Editor’s Column – January 2006

It seems like we just entered the new millennium and here we are in the second half of its first […]

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It seems like we just entered the new millennium and here we are in the second half of its first decade already. I’d like to extend New Year’s greetings and best wishes for 2006 to all Access Press readers. While a new year always brings promise, this one opens with some real challenges. A couple issues have come up over the holiday season that should concern all of us, and in this issue we turn right to them with some in-depth articles.

First, the U.S. budget reconciliation bill that was recently passed with Vice President Cheney’s tie-breaking vote, may bring problems soon to those of us on Medicaid. The Pioneer Press reported that “Minnesota counties’ case management programs should brace for a $121 million cut. A reduction of that size would knock 400 families from the county’s child services and child protection roster, or increase staff caseloads by about 20%. That’s a tall order, as caseloads in some areas are already near record highs.” These case management programs are the programs that fund the public health nurses and social workers for the poor, disabled, and elderly. Case managers, most of them already overloaded, are necessary to keep us out of institutions and to direct us to the social services that keep us living independently. At this point it just isn’t clear how much and where these reductions will affect the disability community.

I just heard that the US House recessed before they could vote on the final wording, so the bill was not enacted into law. This gives us another chance to fight the passing of this bill. When Congress returns at the end of January 2006, the House will again take up the issue. We must call our legislators now and urge them to reconsider, and vote against the passage of this bill. The following representatives should be called: Gutknecht, Kennedy, Kline, Osborne, Ramstad. We will keep you posted. For more information see www.bazelon.org/takeaction/index.htm.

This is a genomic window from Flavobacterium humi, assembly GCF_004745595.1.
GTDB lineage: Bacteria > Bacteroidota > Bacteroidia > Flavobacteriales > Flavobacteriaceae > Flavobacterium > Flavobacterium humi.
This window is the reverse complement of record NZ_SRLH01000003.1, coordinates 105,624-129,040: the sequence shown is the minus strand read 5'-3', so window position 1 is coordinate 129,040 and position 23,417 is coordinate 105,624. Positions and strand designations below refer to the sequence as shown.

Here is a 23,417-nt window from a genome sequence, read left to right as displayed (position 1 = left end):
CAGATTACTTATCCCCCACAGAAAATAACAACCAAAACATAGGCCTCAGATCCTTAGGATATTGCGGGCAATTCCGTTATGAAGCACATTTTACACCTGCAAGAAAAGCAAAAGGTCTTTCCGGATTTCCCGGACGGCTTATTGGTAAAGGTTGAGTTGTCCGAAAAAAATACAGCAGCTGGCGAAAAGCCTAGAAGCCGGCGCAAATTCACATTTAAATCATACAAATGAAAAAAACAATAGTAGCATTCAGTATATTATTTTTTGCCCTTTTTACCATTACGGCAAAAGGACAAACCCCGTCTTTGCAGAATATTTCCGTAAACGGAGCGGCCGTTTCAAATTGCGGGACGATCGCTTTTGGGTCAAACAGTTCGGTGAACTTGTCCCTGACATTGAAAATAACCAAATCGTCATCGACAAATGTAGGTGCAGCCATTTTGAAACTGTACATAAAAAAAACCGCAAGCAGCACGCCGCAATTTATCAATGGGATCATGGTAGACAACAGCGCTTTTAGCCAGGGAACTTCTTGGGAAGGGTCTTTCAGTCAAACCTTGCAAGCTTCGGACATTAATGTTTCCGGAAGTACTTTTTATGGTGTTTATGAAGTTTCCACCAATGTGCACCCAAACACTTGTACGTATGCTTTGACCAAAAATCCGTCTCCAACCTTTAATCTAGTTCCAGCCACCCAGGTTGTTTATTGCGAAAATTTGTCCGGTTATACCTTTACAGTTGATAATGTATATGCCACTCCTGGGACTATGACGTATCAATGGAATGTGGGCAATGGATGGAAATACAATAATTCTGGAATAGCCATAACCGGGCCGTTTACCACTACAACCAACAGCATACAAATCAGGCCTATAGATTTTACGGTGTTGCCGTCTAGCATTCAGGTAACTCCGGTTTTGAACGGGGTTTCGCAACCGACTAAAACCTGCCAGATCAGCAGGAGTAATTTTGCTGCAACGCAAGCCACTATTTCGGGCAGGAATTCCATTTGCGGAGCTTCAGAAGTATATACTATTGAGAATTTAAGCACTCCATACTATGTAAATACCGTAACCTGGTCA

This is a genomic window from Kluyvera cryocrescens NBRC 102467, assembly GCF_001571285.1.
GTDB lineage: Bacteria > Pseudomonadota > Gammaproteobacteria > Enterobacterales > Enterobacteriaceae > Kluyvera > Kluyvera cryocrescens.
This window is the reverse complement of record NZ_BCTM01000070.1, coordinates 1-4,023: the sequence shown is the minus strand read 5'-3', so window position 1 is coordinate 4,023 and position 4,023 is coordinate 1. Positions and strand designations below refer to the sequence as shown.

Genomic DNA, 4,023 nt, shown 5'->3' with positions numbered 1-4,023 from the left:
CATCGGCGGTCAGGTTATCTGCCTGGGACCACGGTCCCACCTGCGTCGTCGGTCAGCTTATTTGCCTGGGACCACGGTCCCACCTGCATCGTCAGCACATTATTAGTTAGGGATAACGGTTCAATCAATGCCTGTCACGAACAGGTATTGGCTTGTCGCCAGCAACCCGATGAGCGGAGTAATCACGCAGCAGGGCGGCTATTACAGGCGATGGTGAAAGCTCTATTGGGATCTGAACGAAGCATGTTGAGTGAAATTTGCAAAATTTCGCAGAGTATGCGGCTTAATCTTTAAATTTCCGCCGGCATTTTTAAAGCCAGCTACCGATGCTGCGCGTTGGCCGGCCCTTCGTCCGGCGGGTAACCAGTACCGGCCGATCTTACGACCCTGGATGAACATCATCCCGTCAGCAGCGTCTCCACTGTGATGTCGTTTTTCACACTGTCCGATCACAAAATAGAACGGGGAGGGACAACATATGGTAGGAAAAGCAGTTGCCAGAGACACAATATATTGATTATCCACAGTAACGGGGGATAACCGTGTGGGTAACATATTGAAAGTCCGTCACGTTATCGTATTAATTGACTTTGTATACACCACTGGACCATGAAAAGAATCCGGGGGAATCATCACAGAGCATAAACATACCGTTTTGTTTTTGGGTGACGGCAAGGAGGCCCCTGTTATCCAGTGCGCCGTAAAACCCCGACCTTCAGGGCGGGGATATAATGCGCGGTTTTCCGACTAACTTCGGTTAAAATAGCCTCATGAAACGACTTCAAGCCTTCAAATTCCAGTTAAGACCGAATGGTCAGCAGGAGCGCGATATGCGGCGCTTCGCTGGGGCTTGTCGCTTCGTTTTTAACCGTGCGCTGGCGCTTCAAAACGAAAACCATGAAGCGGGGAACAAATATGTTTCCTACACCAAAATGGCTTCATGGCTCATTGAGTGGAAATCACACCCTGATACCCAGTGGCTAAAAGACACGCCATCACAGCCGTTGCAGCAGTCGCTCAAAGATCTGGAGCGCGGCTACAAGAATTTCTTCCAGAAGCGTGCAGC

Second, President George W. Bush’s Supreme Court nominee, Samuel A. Alito, Jr., has a troubling record with regard to disability issues. Lance Hegland has written an informative article about Judge Alito’s background and how a Supreme Court judge can affect the interpretation of legislation for many years. The confirmation of Judge Alito, Supreme Court scholars’ say, will most likely weaken enforcement of the Americans with Disability Act. Agencies like the Department of Housing and Urban Development will possibly have to abide by a new style of interpreting the ADA. Alito is considered to have a strict constructionist philosophy, which means he limits his interpretation of the law to the actual wording and phrasing used in the law without giving as much weight to its intent. In some situations this could be considered good, but unfortunately, the ADA has some vague wording and phrasing and there is much to read between the lines in interpreting its intent. A constructionist approach could be devastating to the disability community’s rights to employment, housing, and freedom from discrimination.

Herb Drill contributes a couple of articles about what happened at the World Congress on Disabilities Convention in December. He discusses a media panel that critiqued media coverage of disability issues. The articles bring home for us here at Access Press how important it is that Minnesota’s disability community has its own newspaper. Through Access Press we have some control over coverage of disability issues. Unlike most mainstream media, Access Press relies on people with disabilities as reporters and news sources and not just as examples. These articles make me proud of what we work hard to accomplish at Access Press.

Finally, on a personal level, with a new year ahead, I am reminded of the importance of paying attention to my own motivations in everything. I need to constantly remind myself of how easily my motivation can be, in the words of a wise friend, “polluted by ego.” I have to remember that doing the good deed isn’t meant to make me feel that “I’m a good person.” The intent of doing good actions, in personal life as well as in politics, is not to satisfy individual needs or ego but to help others, to help us all live better and happier lives. Here’s hoping for a good start on that in 2006.

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